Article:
Vladimir Putin’s full-scale invasion of Ukraine this year has been thrown into sharp relief the prescient speculative fictions of the Russian writer Vladimir Sorokin. Putin’s shadow falls heavily across his novel Day of the Oprichnik (2006; 2010 in English translation), a brutal satire of a Russia of the 2020s ruled by a new Ivan the Terrible, obsessed with national purity and the expansionist vision of “Eurasianism”, a quasi-mystical strand of nativist political philosophy that the current Russian president has enthusiastically embraced.
That novel and the later Telluria (2013), which now appears in Max Lawton’s translation, are two installations in a series of fictions imagining a fantastical Russian future that have earned Sorokin literary prominence as well as considerable harassment from Putin’s thugs over the years. Their Four Hearts (1994) also appeared in English earlier this year, in a handsomely illustrated edition, and six more translations are in the works. Arriving at his second home in Berlin only days before the invasion, the author immediately denounced the actions of the autocrat whose imperialist objectives he so accurately foretold.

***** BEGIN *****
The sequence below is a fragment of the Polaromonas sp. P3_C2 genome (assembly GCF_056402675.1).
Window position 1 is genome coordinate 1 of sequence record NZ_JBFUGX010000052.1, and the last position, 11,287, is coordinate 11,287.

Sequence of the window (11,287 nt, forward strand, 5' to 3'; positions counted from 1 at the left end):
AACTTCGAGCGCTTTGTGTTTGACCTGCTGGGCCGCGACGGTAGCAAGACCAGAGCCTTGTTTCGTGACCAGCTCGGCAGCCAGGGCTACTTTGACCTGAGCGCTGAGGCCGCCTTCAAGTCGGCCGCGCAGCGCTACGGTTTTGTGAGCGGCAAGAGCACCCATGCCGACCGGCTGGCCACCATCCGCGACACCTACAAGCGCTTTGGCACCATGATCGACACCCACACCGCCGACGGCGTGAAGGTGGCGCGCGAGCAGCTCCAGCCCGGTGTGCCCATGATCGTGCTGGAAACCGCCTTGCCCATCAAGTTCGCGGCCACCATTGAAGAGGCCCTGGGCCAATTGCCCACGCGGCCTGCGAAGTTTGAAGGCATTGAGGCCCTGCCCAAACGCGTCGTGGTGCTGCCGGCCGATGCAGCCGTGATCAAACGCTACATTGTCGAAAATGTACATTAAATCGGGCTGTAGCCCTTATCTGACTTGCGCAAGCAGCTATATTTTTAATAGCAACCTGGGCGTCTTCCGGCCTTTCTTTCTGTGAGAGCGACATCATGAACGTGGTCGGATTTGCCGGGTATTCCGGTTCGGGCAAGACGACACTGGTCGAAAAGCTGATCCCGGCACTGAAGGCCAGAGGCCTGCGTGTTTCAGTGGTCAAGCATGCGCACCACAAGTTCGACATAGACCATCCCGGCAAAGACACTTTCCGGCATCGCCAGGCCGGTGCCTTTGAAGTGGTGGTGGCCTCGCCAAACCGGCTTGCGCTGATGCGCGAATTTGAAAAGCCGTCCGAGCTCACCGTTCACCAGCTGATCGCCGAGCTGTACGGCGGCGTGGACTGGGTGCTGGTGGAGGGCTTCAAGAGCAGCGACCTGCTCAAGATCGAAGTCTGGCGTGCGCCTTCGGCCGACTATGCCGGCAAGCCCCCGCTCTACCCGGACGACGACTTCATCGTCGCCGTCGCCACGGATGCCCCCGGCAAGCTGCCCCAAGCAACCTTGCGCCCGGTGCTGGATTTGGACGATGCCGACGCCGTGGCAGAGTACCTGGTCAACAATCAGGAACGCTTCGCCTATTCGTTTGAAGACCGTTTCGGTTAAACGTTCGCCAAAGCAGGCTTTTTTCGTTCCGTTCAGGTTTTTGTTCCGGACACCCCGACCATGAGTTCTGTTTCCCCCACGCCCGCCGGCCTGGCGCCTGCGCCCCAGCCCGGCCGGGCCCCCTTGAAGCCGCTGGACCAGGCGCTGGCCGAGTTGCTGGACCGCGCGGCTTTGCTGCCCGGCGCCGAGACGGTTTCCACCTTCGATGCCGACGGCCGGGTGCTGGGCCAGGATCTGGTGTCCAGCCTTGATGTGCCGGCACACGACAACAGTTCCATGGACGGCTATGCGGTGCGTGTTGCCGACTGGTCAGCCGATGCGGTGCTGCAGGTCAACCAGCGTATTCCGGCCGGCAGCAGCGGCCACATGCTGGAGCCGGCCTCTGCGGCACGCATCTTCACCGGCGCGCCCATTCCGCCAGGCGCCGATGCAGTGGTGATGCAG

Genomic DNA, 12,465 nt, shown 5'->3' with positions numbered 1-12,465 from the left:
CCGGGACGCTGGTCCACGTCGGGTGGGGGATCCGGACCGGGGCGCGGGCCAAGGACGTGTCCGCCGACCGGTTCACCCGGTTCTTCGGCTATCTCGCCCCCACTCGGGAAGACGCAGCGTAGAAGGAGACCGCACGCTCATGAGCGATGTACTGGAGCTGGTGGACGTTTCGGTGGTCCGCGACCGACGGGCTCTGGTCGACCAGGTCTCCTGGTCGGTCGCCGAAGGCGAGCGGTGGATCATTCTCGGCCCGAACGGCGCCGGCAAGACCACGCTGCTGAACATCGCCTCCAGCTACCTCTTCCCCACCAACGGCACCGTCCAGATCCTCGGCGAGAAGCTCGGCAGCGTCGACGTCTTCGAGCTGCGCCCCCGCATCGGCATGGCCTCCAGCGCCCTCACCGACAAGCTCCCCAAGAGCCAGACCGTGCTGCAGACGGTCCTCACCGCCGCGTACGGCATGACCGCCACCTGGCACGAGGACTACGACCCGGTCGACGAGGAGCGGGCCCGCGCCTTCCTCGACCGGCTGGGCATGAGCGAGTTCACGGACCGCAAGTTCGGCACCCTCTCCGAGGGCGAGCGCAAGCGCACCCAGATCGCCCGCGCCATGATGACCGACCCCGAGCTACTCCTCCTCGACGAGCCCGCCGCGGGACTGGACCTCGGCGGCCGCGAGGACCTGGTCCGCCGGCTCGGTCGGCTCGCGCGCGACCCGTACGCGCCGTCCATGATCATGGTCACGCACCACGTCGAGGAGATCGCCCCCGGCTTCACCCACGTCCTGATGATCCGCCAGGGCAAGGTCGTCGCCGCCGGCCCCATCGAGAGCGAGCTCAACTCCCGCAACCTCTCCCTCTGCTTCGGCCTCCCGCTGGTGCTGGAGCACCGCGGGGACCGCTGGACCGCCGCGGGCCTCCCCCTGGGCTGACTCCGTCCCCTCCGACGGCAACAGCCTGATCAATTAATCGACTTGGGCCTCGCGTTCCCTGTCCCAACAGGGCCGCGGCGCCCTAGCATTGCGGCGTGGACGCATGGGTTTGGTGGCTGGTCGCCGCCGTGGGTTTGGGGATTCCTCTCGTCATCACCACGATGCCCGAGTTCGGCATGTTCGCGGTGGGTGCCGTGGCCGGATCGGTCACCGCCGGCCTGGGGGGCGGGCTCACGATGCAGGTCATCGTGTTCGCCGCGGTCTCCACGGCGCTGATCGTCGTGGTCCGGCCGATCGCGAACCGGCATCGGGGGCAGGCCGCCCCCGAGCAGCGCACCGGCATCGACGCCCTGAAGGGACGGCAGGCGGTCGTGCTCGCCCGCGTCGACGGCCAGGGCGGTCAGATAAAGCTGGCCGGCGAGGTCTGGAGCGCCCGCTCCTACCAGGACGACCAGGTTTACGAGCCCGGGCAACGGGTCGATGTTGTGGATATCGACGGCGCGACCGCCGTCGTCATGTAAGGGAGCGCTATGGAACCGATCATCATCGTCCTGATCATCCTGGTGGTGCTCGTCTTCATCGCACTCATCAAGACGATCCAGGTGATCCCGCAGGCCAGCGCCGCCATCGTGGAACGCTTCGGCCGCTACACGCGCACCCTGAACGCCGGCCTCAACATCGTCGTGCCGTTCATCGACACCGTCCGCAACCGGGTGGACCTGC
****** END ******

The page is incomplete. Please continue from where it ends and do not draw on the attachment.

“Shocking” is an adjective often applied to Sorokin’s works, permeated as they are with excruciating scenes of violence and explicit, often ugly sex that some literary critics in Russia have joined the Putinistas in decrying. Blue Lard (1999; forthcoming in another translation by Lawton) features clones of Stalin and Khrushchev engaging in murder, cannibalism and sex with each other. Day of the Oprichnik juxtaposes the salacious morale-building group sex of the tsar’s palace guard with vivid accounts of rape and murder. Telluria also has its share of unpleasant sex and violence, if not quite so extreme.
Surface sensationalism can distract us from the fact that Sorokin is a moralist in the misanthropic spirit of Swift, attacking his era’s social and political life through the medium of fantastical tales set in speculative futures. The subversion of totalitarianism is hardwired into every word he writes, but in a provocatively improper way. Sorokin uses porn to take on Putin – and Stalin, and Khrushchev, and all the other tyrants who populate his works. Beneath this licentiousness lurks a puritan who believes the acts these creatures and their minions commit cannot, as the saying goes, be wrapped in clean linen. His sex scenes do not titillate: some repulse, others make us laugh. In contrast to the sober real-world literalism of writers such as Aleksandr Solzhenitsyn, Sorokin also employs absurdism and parody in a way that sabotages any neat connection of the dots between our world and his invented one. He does not write simple allegories in the mode of Animal Farm.